Polycythemia neonatorum represents a clinical condition due to a high hematocrit (above 65% or 2 standard deviations above the normal value for age, measured in a venous, not capillary blood sample) and characterized by signs of hyperviscosity, poor tissue oxygenation and perfusion and a tendency for thrombosis. The test should be performed using venous blood because capillary blood normally has a higher hematocrit value.
Newborns with polycythemia neonatorum have nonspecific findings, related most often to the central nervous and respiratory systems: irritability or lethargy, hypotonia, seizures, tremor or jitters , motor delay and respiratory distress, tachypnea, apnea, and cyanosis. However, some remain asymptomatic . Neurologic suffering is caused by low cerebral blood flow and impaired tissue metabolism due to hypoglycemia and hypocalcemia  . Respiratory abnormalities are due to reduced pulmonary blood flow and increased pulmonary resistance, which can lead to hypoxia . Poor feeding may be a consequence of the increased respiratory effort, recurrent vomiting or heart failure. Abdominal distension can sometimes be observed. Debate exists on whether necrotizing enterocolitis, seen in some newborn polycythemia cases, is caused by the blood abnormality itself or by its treatment.
Clinical examination may also reveal plethora, signs of heart failure, transient arterial hypertension and genitourinary abnormalities: oliguria, hematuria, and priapism. Peripheral gangrene and testicular infarctions are seldom noticed.
Neonatal polycythemia often occurs in children with ABO or Rh incompatibility. In this case, jaundice is observed and whether it is due to the polycythemia (and breakdown of a high number of red blood cells) or the blood type incompatibility is hard to determine.
The clinical suspicion of polycythemia neonatorum is confirmed by venous hematocrit (>65%) or blood viscosity ( >12 centipoise) measurement. Additional tests should include complete cell blood count (could reveal thrombocytopenia   as a consequence of localized thrombosis or disseminated intravascular coagulation), hypoglycemia, hypocalcemia , bilirubin level (high due to the high amount of bilirubin precursors). In addition, hypoxia stimulates peripheral release of young, nucleated red blood cells and reticulocytosis. Cyanotic infants may have decreased oxygenation demonstrated by arterial blood gas measurement. Maternal blood glucose should also be measured because the disease is more frequent in infants of diabetic mothers.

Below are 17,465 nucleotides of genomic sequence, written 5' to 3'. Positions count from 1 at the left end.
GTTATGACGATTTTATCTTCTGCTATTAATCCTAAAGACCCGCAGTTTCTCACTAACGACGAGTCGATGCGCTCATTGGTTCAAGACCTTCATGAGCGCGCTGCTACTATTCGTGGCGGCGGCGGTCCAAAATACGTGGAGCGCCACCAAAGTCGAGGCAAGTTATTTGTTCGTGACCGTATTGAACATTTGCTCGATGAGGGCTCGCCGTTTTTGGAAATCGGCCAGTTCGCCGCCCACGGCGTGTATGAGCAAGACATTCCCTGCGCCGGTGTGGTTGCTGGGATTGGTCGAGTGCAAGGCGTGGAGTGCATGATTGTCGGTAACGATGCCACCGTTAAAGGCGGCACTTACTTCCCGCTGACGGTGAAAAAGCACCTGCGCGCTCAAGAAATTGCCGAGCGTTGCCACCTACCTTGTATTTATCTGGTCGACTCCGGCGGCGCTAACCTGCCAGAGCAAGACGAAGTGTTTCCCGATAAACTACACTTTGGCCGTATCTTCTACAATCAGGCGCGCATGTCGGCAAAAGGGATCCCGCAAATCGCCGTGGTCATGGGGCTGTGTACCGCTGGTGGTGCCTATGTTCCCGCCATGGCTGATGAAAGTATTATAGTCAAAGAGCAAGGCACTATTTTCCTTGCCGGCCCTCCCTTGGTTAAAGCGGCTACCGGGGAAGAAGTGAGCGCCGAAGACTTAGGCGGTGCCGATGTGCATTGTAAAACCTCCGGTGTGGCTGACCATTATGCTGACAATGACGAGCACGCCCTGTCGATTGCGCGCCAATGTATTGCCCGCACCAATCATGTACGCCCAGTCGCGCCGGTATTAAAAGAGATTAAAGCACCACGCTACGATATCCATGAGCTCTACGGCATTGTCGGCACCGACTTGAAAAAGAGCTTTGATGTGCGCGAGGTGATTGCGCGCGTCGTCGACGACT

Postero-anterior thoracic radiography shows pulmonary congestion and cardiomegaly, therefore echocardiography is indicated in affected babies. This test will highlight the presence of decreased cardiac output and increased pulmonary resistance.
Symptomatic infants, as well as those whose hematocrit level is above 65% two hours after birth, should be evaluated in a dynamic manner, at 12 and 24 hours. Screening should be performed in children of diabetic mothers, small and large for gestational age infants and monochorionic twins . In these cases, the disease should be suspected in utero, based on middle cerebral artery peak systolic velocity .